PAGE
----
Mizuna

 
Mizuna.jpg
 

Name/s

‘Water greens"; qian jing shui cai, kyona; Japanese mustard greens, or spider mustard; Brassica rapa var.

Description

Spicy yet mild flavoured green. Perfect for those who like rocket ( we are still working on perfecting our rocket...will appear in bags next season!).

Hails from Japanese, and is used in stir-fries, soups and hot pots!

Storage

Keep in the sealed bag. Should be good for a week or two in the fridge.

In the Kitchen

(The following ideas are borrowed from Early Morning Farm:

Salad: Wash and chop the salad into bite size pieces. Mix with lettuce or any greens for salad. Try spinach and arugula, or even by itself.

Pasta: Even Asian greens can be tossed with pasta and fresh parmesan. Try bok choy/collard greens with penne and parmesan recently for a quick meal! Boil noodles of your choice al dente. While the noodles are cooking sauté chopped mizuna in olive oil with garlic. When the noodles are ready, drain and reserve 1 cup of the pasta water. Toss the noodles, parm, and a bit of the pasta water together in a skillet over low heat. Add more pasta water if the mixture looks dry. Serve with crushed red pepper and extra cheese!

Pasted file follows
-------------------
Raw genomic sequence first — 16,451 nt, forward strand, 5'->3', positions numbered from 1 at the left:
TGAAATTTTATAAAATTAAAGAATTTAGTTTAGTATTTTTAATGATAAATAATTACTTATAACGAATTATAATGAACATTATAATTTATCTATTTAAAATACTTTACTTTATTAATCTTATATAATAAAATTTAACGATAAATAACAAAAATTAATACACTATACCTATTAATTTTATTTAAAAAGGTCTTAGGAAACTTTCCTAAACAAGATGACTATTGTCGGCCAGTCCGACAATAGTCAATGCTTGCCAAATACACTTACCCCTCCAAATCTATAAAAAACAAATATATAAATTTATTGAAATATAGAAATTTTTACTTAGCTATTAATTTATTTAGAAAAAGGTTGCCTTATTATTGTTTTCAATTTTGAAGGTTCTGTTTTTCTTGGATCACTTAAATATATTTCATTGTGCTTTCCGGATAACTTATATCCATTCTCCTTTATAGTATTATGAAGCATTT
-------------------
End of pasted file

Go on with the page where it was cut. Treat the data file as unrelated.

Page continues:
Risotto: Another Italian inspired use for mizuna! Stir chopped and cleaned mizuna into a batch of risotto at the end of cooking. It will wilt perfectly. Try pairing with mushrooms for an earthy dish.

Stir-fry: Asian greens are of course perfect for stir-fry! Pair with any vegetables in your share, lots of garlic and ginger, and your protein of choice. Here’s a recipe to get you started.

Soup: We love greens in miso soup, but feel free to toss them into any vegetable soup at the end of cooking. Mizuna would also pair well chicken noodle or lightly creamy soups.

Grain Salads: Mizuna Quinoa Salad with Lemon Scallion Vinaigrette is sure to be a crowd pleaser! Toss raw mizuna with farro, quinoa, rice, barley, or any grain for fresh salad perfect for picnics and potlucks.


Sauté: The simplest is last! Wash mizuna and then toss in a pan with garlic and olive oil.

Declan McGillComment